SM: Live in the NYC area. Have a very basic working knowledge of the market as it is currently, and the ability to separate their fan life from their work life.
Send resumes to firstname.lastname@example.org .
[An entry level position would be] someone would rotate through our various departments.
DVJ: What projects
are scheduled in the near future?
SM: Our latest acquisition Ji-KOO (pronounced "jee ku") will be the first true anime property to be taken global right from the start. Through our strategic partnerships, The Crash Media Group and our partner company AGE T-INK Inc will make Ji-koo a very strong property in 2005. It is a production from Kimio Ikeda who has brought us such titles as SPEED RACER and GATCHAMAN just to name a few. The title is still in production in Japan right now and we are very pleased to be able to be involved with it (or any anime) at such an early stage in its development.
Anime Crash will also be involved in the merchandising of a much anticipated upcoming anime movie, as well as release a number of anime titles for winter 2004-2005.
DVJ: Where do you see anime in 5 years?
SM: I think this time anime is here to stay. Unlike the previous anime booms of the 70's and 80's, there is a complete home video and ancillary market to support it, and "anime" is now known as "anime" as opposed to japanimation or Japanese animation. I think that in the next 5 years, if titles aren't flooded too fast into the DVD market with no ancillary market support, anime will become a market entity in the U.S. very similar to the Japanese model. However, I think that what will always be unique about anime in the U.S. and what will always set it apart from the way it is in Japan, is how the various demographic clusters of anime fans will diverge and evolve into their own entities as time goes on.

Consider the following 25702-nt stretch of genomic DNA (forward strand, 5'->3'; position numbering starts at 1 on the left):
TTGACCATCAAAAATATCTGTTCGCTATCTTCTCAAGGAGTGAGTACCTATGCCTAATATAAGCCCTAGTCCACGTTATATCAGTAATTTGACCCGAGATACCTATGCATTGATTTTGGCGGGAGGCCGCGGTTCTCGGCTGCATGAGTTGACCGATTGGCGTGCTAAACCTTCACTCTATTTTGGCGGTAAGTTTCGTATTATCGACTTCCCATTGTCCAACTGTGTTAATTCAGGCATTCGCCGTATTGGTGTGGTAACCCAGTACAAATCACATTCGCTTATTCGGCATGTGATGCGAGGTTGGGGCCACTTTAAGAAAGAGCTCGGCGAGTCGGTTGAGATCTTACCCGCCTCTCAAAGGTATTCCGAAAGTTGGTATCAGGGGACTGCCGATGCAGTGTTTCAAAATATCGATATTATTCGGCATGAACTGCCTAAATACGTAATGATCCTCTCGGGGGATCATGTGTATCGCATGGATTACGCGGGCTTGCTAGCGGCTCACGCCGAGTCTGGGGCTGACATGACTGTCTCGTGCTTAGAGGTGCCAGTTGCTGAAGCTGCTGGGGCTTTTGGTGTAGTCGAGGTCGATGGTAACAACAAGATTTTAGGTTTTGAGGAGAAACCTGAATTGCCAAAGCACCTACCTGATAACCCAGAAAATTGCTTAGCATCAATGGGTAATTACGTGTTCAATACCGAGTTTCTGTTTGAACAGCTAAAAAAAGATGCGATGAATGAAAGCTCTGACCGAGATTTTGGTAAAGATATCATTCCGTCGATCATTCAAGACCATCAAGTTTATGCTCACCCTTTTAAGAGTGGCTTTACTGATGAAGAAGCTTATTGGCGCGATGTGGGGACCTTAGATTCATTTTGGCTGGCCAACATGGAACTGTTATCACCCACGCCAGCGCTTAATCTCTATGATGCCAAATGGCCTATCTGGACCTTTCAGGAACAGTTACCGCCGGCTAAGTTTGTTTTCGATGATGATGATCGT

DVJ: Where do you see your company in 5 years?
SM: The Crash Media Group is currently poised to lead the Asian pop-culture revolution in to the next phases of its evolution. I believe that in that time, The Crash Media Group and Anime Crash will be operating in an anime market that operates quite differently from the way that the "usual suspects" of the anime business currently operate.
DVJ: Any plans to release other non-Japanese animation or manga?
SM: Absolutely. Many artists and cultures around the world are gravitating towards and adopting the artistic styles that have become associated with anime and Japanese pop-culture. The Anime Crash title KI-FIGHTER for example, would definitely fall under the "Tezuka-style" of character design and animation, it just happens to have been animated in Korea by the same animator and animation studio responsible for both G.I. JOE and all of the original TRANSFORMERS TV series episodes. So I think there is quite an abundance of creativity out there just waiting to be put up in front of a mainstream audience that is now more than ever ready to accept it.
DVJ: Do you have any interest in producing your own anime?
SM: The Crash Media Group and our partner company AGE T-INK Inc are currently in negotiations with a very well known animation corporation based in Japan regarding the production of a 26 part series to be made of one of our long-standing intellectual properties. This property is also being made into a live-action Hollywood production, and the animation should be coming out around the same time. We wanted to use a Japanese studio for this project in order to incorporate the anime style that would very much suit this particular property. This would be a true anime series made for simultaneous releases to Japanese and North American audiences.
Crash Media Group and AGE T-INK Inc will be making further announcements as this project advances.
So to answer your question, not are we only interested, but we are well into the actual process.
involvement will you have in the anime network?
SM: We have not determined what our involvement will be at this time.
DVJ: Thank you for your time.
SM: Your welcome.
ŠAll information protected by DVD Vision Japan copyright unless otherwise noted.